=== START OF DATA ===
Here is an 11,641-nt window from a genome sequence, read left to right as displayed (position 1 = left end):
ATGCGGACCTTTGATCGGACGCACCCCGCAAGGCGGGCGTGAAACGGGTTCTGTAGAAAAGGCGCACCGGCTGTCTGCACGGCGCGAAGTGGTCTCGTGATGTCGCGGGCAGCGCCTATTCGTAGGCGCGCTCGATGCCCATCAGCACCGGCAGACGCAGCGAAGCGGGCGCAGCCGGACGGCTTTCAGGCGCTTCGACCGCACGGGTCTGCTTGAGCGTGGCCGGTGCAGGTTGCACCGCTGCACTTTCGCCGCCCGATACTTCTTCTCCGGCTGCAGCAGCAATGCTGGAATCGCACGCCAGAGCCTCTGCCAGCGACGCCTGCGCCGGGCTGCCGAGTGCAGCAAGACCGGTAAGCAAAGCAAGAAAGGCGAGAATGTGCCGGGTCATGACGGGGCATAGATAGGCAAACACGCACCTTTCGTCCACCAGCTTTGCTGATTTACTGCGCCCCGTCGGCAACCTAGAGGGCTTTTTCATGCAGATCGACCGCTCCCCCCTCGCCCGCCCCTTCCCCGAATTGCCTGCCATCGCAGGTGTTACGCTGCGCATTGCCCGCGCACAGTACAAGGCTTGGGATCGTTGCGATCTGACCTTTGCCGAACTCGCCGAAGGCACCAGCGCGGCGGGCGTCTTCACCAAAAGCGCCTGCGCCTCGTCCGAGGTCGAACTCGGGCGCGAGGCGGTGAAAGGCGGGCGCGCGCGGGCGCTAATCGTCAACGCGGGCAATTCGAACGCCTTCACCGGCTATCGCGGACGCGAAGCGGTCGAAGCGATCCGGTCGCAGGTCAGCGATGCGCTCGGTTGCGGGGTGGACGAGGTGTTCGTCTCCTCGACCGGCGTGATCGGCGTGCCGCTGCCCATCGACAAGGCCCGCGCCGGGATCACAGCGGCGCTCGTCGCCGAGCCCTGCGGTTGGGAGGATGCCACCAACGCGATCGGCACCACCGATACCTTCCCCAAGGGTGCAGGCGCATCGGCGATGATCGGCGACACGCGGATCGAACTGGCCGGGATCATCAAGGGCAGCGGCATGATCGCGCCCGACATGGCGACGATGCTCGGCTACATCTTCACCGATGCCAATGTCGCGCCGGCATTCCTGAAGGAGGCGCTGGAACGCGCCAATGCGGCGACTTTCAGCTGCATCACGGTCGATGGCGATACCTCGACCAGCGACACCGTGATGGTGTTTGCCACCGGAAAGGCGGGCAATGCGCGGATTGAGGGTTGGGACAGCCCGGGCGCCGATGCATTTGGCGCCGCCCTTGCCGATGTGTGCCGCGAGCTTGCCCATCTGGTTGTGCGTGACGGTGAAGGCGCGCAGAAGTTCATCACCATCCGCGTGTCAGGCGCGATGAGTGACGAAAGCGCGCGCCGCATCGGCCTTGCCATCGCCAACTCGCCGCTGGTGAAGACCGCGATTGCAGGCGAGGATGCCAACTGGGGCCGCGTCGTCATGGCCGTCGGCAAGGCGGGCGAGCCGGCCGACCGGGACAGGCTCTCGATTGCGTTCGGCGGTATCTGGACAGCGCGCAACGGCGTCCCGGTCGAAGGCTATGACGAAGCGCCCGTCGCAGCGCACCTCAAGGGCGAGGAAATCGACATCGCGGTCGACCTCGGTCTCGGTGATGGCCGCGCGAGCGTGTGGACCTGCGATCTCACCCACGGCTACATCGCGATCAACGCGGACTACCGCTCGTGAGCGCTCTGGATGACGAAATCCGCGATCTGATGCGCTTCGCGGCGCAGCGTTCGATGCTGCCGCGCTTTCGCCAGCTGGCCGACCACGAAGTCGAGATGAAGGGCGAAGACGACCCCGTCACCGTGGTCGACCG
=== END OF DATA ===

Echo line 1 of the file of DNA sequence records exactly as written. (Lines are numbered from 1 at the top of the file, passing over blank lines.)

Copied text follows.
Here is an 11,641-nt window from a genome sequence, read left to right as displayed (position 1 = left end):